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Nucleic Acids Res. 1995 Feb 11;23(3):507-14.

Insertion site specificity of the transposon Tn3.

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Department of Microbiology and Immunology, University of North Carolina at Chapel Hill 27599-7290.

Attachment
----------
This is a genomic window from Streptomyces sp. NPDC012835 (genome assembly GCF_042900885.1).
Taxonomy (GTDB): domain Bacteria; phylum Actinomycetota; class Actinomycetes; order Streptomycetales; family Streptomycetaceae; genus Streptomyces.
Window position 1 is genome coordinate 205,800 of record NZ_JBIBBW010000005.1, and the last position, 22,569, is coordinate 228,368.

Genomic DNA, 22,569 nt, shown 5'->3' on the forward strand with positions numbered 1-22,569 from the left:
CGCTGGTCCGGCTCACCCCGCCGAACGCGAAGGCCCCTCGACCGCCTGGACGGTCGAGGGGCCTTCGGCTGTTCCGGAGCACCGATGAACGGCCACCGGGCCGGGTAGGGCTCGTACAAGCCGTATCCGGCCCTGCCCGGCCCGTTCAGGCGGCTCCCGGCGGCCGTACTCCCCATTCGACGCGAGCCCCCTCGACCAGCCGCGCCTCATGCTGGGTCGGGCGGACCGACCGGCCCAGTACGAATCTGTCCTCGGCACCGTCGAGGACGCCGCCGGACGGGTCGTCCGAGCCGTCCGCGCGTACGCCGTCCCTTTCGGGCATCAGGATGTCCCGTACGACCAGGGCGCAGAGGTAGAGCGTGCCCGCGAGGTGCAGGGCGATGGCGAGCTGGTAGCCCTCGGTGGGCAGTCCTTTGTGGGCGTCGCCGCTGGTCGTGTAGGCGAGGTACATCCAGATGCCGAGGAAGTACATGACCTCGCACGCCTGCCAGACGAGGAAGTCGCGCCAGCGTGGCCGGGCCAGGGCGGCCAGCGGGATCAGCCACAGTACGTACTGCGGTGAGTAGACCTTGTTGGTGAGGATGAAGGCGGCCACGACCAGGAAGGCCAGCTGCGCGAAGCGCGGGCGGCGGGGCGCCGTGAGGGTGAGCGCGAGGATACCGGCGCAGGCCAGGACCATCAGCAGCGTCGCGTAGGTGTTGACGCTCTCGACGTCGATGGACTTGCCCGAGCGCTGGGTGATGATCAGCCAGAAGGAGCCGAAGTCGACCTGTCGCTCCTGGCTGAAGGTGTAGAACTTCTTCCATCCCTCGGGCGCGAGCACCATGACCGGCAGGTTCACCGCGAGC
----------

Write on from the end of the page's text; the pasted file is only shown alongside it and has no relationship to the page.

The Tn3-deletion method [Davies and Hutchison, Nucleic Acids Res. 19, 5731-5738, (1991)] was used to sequence a 9.4 kb DNA fragment. Transpositional 'warm' spots were not a limiting factor but a 935 bp 'cold' spot was completed using a synthetic oligonucleotide primer. Two hundred and twenty three miniTn3 insertion sites from three sequencing projects were aligned and a 19 bp asymmetric consensus site was identified. There is no absolute sequence requirement at any position in this consensus, so insertion occurs promiscuously (approximately 37% of sites are potential targets). In our sequencing projects, multiply targeted sites always closely matched the consensus, although not all close matches were targeted frequently. The 935 bp cold spot showed no unusual features when analysed with the consensus sequence. The consensus can be used to accurately predict likely insertion sites in a new sequence. Synthetic oligonucleotides based on the consensus and a known hot spot for Tn3 were mutagenised. These sequences were not hot spots in our vectors, suggesting that the primary sequence alone is not sufficient to create an insertional hot spot. We conclude that some other factor, such as DNA secondary structure, also plays an important role in target site selection for the transposon Tn3.

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